The Minister and other hon. Members with management experience will appreciate the examples that I am about to describe, but I hope that they will bear with me because it is important to illustrate what problems might arise in the next four years.

My first example refers to the rapidly expanding company. Let us assume that it has got off the ground with great success. It has shot past the upper limit definition of an SME and has continued to expand rapidly. There is not a business person who does not know that the risk of company failure and receivership is at its greatest when companies embark on ambitious programmes of

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expansion without sufficient capital backing. Business history is littered with examples of entrepreneurs who got off to a good start with a great marketing idea for a new product that attracted sudden and rapid demand.

That company buys in more raw materials and puts more into work in progress and finished stock. As it expands, it finds that it has more money tied up in accounts receivable--in debtors--and that its suppliers are still insisting on tough terms. The company does not have a history long enough for a good credit standing, so the terms of payment for raw materials are still tough. Moreover, the bank insists on a tough overdraft limit; doubtless, the company does not have a freehold property, so there is little on which to secure an overdraft.

It is a familiar story. If companies in a period of rapid expansion are to risk becoming over-extended, cash flow is critical. Some of those companies will find that their overdraft limits are broken and that the banks are not tolerant, because they see little in the way of underlying assets. The companies will therefore be faced with receivership. Such circumstances are not uncommon.

That type of company will now be spending more management time on dealing with quarterly assessments of corporation tax payments in months seven, 10, 13 and 16--more time dealing with inquiries just when they should be fighting to consolidate themselves on a new plateau of stability following their rapid success.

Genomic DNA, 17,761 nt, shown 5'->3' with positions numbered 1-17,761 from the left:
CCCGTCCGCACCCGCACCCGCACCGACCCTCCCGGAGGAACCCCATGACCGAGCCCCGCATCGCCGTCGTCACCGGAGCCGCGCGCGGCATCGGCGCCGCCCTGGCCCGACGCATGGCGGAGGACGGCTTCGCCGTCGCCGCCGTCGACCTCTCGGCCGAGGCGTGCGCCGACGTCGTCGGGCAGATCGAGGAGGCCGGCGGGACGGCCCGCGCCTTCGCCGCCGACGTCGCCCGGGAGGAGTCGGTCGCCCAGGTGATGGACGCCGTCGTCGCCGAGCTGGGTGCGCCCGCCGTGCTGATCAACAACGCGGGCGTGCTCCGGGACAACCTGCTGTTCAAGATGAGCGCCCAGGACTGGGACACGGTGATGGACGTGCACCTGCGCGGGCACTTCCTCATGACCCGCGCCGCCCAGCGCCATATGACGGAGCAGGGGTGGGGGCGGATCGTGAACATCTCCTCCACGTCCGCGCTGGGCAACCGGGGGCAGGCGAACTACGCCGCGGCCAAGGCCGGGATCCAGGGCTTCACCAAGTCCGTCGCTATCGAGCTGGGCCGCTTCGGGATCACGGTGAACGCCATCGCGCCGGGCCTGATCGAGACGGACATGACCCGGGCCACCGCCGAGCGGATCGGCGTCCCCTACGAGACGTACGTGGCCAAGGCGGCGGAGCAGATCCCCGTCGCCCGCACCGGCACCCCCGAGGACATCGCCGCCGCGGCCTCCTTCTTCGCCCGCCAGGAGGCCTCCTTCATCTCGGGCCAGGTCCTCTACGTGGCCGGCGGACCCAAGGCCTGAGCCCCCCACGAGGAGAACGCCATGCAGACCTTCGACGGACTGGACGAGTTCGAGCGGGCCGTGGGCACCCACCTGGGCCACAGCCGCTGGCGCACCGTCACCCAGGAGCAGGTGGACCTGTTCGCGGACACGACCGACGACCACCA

Mr. Geraint Davies (Croydon, Central): Is the hon. Gentleman suggesting that the taxpayer should bail out high-risk, fast-growth companies in circumstances when no high street bank would dream of doing so?

Mr. Wardle: I am suggesting nothing of the sort. Indeed, I am saying that the banks take their fair share of risk. I also say that this is not the time for a Government who insist that they are business-friendly to impose further pressures on rapidly expanding companies.

My second example concerns the established company with a remarkable success in export markets--there are many of them about. Because of the persistently strong pound, they find those markets eroded; whereupon, they do all the right things: trim their sales prices, suffer lower margins, trim their overheads, and possibly even let some staff go rather than tie up cash flow in stock and finished goods.

Such companies, facing those pressures in an increasingly competitive export market, will find the requirement for quarterly payments of corporation tax, introduced so rapidly, an additional burden.

Mr. Cranston rose--

Mr. Wardle: I shall give way to the hon. Gentleman, provided that he will tell us about his business experience. I understand that he is a solicitor.

Mr. Cranston: I am not a solicitor: I am a member of the Bar. Only 2.8 per cent. of companies, 20,000 of them, will have to make the quarterly payments. It seems to me that the hon. Gentleman is making a good argument for a regulation-making power, not a piece of bland legislation, to cover all these different types of company.

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5.30 pm

Mr. Wardle: No. With the typical skill of a barrister, the hon. Gentleman does not illustrate to the Committee the sort of companies involved. Those 20,000 companies represent the engine room of Britain. It is vital that companies that have been successful in export markets and are now feeling the pinch, or companies that have been expanding rapidly on the back of a good idea and have gone beyond the protection that the Minister rightly intends to provide for SMEs, should be examined by the House of Commons to see the proposals' effect on them in the crucial next three or four years.

How can the Minister justify quarterly payments that add to paperwork and intrude on management time that should be devoted to market success? How can he justify the hit of £1.6 billion in the first year and £2 billion on company cash flow in the next two years, if the Government are supposedly business-friendly?

Finally, I draw the Minister's attention to a point that was raised time and again on Second Reading, as well as in the financial press. Long though the Bill is, it is full of references to regulations that are to be made subsequently. Clause 30 is a classic example of that. Ministers and the Inland Revenue will have a free hand to be as creative or as repressive as they choose in making regulations. By not writing into the Bill the substance of those changes, the Government make a mockery of their accountability to the House.